The three least popular words of the social media era are: “I don’t know.” But, in this age of false certainty, alternative facts, and fake news, the unsettling truth is that even infectious disease experts don’t have all the answers. They don’t even share basic agreement when it comes to some of your most vital questions. One example: When should I send my kid to school? NYT Upshot asked 133 epidemiologists how they’re making that decision for their own families. The answers range from “Children are relatively safe” to “I think it would be really stupid to reopen the schools in September, given the present course of things. Really. Stupid.”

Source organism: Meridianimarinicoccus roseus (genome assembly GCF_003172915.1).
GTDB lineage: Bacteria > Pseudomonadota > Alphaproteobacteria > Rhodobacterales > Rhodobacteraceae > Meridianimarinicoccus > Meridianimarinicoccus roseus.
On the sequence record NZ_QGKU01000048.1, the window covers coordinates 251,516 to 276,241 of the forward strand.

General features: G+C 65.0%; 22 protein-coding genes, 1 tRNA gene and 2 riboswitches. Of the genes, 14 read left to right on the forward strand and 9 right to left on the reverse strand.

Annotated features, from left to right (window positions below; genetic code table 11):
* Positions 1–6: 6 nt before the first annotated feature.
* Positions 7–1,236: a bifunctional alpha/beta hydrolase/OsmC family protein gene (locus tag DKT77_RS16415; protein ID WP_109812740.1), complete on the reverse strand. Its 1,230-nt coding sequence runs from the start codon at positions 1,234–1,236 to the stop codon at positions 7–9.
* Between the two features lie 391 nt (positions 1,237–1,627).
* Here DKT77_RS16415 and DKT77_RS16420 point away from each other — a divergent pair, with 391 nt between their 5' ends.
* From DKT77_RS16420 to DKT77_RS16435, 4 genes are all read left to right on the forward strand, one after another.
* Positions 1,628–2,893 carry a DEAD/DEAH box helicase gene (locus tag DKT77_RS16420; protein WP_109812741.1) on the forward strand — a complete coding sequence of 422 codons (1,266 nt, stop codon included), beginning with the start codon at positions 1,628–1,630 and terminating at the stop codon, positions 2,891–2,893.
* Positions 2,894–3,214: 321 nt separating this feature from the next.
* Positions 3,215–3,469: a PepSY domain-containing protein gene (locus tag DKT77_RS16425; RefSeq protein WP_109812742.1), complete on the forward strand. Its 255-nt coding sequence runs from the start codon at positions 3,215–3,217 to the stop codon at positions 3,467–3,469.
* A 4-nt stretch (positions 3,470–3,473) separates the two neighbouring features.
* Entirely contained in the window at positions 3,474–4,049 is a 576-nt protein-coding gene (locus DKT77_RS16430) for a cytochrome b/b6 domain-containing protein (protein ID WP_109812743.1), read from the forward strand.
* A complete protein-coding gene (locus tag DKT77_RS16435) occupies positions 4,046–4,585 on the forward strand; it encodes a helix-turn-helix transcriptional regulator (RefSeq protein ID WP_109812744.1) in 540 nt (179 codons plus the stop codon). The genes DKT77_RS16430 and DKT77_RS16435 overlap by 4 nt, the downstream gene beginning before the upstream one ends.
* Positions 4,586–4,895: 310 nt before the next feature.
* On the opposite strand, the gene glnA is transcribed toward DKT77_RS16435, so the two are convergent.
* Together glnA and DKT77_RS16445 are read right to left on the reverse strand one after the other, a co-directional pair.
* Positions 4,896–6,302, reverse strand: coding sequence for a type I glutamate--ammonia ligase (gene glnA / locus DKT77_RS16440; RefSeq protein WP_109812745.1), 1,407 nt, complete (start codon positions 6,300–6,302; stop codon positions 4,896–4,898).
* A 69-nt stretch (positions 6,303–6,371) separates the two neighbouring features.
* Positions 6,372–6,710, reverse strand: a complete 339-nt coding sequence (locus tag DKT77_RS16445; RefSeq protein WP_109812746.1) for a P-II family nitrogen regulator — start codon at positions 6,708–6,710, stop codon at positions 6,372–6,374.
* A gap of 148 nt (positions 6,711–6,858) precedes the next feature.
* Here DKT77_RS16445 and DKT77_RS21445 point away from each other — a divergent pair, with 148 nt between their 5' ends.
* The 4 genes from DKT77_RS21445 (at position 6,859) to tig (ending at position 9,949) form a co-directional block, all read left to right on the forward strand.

+ Meanwhile, some of the things we assumed would be no nos aren’t proving to be that bad. In Japan and France, Riding Transit Looks Surprisingly Safe. So that means Americans can hit the subways and buses, right? Not so fast: “Riders in both Tokyo and Paris have been wearing masks — a habit long ingrained in Japan anyway — and have been maintaining as much social distance as possible. Observers of Japan’s low transmission rate for public transit have also noted that transit riders there tend to travel in silence — significant since speaking is a very effective disperser of virus-infected aerosol.” Americans following guidelines, wearing masks, and keeping silent for the good of their fellow citizens? ROFL.